The World on Pause

​By now, the disruption and chaos created by COVID-19 is inescapable. While more and more states here in America continue to issue shelter at home orders in hope of stemming the tide, many people have seen their professions, livelihood, and overall daily habits placed on an indefinite pause. Amidst the uncertainty, it is important to remember that, as a planet, we are all in this together and that we have faced worldwide turmoil before. The global conflict that would come to be known as World War I was a defining moment in world history, marking a decided increase in the destruction and devastation that man could both wreak and endure. Not to be forgotten, the infamous 1918 influenza pandemic made its appearance during the final year of the war, and ravaged the globe for two additional years before finally subsiding at the end of 1920.

In numismatics, we have reminders not just of the events themselves, but also (and more importantly) of the times that would eventually follow: the war finally ended and the pandemic came to a close. Plaques, for example, were issued in France honoring those who were severely injured or even killed in action. Not to be forgotten were those fighting side-by-side on the front lines—the doctors and nurses who also played a vital role in the war effort, just as their brethren do today in our current health crisis. Why were these touchstones of history important? They reinforce where humanity has been at critical times in the past and that we collectively can recover and grow. And, given the current environment of social distancing, numismatics stands as a pastime that is perfect for quiet days spent indoors, when social activities are discouraged.

Our upcoming Collectors Choice Online auction in April offers a special collection of medals focused upon Wiener architectural pieces, the vast work of famed medalist Karl Goetz, and a poignant array of plaques and medals on the topic of World War I. It presents an excellent diversion as well as food for thought during these unusual times. The World War I section, through plaques such as those mentioned previously, allows realization that, though seeming unprecedented, the current situation has historical parallels, and those events had conclusions.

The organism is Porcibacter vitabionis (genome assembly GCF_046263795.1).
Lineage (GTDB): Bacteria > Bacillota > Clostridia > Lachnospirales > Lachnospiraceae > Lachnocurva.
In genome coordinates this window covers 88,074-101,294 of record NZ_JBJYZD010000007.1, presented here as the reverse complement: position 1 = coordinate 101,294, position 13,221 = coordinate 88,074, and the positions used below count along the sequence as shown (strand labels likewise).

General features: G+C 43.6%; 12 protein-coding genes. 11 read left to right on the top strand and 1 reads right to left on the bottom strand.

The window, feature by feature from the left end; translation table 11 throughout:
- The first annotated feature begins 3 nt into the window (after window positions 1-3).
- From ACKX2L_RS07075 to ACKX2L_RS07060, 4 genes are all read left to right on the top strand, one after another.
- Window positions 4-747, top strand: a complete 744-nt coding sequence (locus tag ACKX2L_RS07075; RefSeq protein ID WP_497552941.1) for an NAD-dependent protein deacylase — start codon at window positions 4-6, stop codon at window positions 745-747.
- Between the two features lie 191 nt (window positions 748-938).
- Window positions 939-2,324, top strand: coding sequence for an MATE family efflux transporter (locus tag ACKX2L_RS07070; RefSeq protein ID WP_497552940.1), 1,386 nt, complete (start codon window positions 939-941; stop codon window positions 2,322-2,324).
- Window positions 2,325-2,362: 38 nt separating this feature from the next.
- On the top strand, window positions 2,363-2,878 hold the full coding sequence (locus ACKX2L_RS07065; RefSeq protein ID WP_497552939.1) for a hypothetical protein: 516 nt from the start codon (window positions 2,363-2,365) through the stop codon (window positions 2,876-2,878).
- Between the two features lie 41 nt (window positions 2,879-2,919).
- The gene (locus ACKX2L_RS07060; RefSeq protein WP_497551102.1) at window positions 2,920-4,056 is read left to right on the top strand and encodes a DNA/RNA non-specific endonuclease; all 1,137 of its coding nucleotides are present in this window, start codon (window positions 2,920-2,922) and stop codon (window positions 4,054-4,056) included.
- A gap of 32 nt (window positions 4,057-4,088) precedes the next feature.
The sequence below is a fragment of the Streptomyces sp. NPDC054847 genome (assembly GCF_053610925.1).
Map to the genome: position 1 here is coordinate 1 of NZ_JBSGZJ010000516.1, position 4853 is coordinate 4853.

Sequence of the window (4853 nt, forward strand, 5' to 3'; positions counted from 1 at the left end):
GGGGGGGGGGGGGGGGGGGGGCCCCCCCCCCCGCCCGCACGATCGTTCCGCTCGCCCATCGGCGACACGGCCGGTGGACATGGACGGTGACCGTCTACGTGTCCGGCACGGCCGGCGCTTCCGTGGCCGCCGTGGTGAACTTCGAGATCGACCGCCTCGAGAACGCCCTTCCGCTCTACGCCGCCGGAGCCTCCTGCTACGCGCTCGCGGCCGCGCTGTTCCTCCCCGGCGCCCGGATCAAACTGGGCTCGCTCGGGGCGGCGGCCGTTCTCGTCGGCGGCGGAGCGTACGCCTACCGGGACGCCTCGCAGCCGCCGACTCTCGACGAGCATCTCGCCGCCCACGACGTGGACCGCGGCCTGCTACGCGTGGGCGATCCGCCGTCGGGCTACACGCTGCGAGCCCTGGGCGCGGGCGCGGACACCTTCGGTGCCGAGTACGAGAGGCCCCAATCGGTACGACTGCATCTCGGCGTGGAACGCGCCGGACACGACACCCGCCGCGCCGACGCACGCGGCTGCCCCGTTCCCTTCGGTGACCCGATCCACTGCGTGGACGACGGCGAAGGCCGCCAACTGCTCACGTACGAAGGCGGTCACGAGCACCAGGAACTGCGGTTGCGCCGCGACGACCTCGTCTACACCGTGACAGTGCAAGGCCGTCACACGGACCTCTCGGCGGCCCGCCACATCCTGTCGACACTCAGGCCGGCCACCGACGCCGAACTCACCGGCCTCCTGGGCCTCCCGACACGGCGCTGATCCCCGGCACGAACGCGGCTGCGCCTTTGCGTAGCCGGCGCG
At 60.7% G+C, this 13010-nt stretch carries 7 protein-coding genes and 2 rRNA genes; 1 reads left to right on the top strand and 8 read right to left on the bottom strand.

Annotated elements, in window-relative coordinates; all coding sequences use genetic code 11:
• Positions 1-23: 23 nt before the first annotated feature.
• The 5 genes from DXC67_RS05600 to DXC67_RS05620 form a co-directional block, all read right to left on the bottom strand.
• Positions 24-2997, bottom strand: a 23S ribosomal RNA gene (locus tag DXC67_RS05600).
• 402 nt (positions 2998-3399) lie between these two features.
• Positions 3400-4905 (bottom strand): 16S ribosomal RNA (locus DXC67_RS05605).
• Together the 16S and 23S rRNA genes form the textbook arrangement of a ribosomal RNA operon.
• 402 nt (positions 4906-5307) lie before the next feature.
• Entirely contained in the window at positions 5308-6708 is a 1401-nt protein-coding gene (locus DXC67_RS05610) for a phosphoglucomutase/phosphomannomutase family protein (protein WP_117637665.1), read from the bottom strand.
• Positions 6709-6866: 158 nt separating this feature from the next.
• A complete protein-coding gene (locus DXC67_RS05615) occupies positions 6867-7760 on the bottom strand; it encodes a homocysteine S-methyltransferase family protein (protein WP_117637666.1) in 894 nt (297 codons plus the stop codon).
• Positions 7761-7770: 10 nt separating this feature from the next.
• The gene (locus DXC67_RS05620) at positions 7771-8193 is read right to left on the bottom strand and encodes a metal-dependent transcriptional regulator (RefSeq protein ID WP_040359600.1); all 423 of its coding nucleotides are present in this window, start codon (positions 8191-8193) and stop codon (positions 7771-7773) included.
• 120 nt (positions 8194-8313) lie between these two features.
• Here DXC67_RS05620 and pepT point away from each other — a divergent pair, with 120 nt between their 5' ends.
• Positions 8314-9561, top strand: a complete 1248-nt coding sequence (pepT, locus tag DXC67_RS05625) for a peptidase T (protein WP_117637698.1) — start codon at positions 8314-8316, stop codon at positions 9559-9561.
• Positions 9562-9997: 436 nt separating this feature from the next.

In addition, some medals in the Goetz section touch upon aspects highly topical to today’s news, such as the Olympics and the Oberammergau Passion Play. Goetz’s 1936 work on the games of the XI Olympiad celebrated the host city, Berlin, with the games being noted for their politically charged nature. This was another time of great uncertainty in the world—the rise of Nazi Germany and the collision course toward the world’s second global conflict. It has just been announced that the COVID 19 pandemic will delay this summer’s 2020 Olympics in Japan, with officials stating that they will be held by the summer of 2021.

Similarly, another of Goetz’s works, this time from 1930, celebrates the longstanding performance of the Passion of Jesus Christ by the townsfolk of the Bavarian village of Oberammergau. This tradition dates to the second quarter of the 17th century, with villagers vowing to perform this play every ten years in perpetuity if they were spared the ravages of the bubonic plague. As their death rate dropped dramatically, this vow was upheld, and the performances have been carried out during every year ending in ‘0.’ Only a few times has this tradition been postponed—in 1920, following the extreme political and economic turmoil raging in post-WWI Germany and in 1940, due to WWII. It has been announced just recently that this year’s Passion Play has been postponed until 2022, due to the obvious risk. These medallic works give us the opportunity to see events which have brought great uncertainty in the past and how society as a whole, bounced back. It may take time, anger, sadness and a great deal of patience, but we will get through this period, and numismatics may help provide much needed quiet reflection, as well as something to productively occupy our time.

To view our upcoming auction schedule and future offerings, please visit where you may register and participate in this and other forthcoming sales.

We are always seeking coins, medals, and pieces of paper money for our future sales, and are currently accepting submissions (until May 4th) for our upcoming CCO (Collectors Choice Online) auction in June 2020. Following that, our next larger format sales will be our Official Auction of the ANA World’s Fair of Money and our Official Auction of the Hong Kong Show, both in August 2020. If you would like to learn more about consigning, whether a singular item or an entire collection, please contact one of our consignment directors today and we will assist you in achieving the best possible return on your material.

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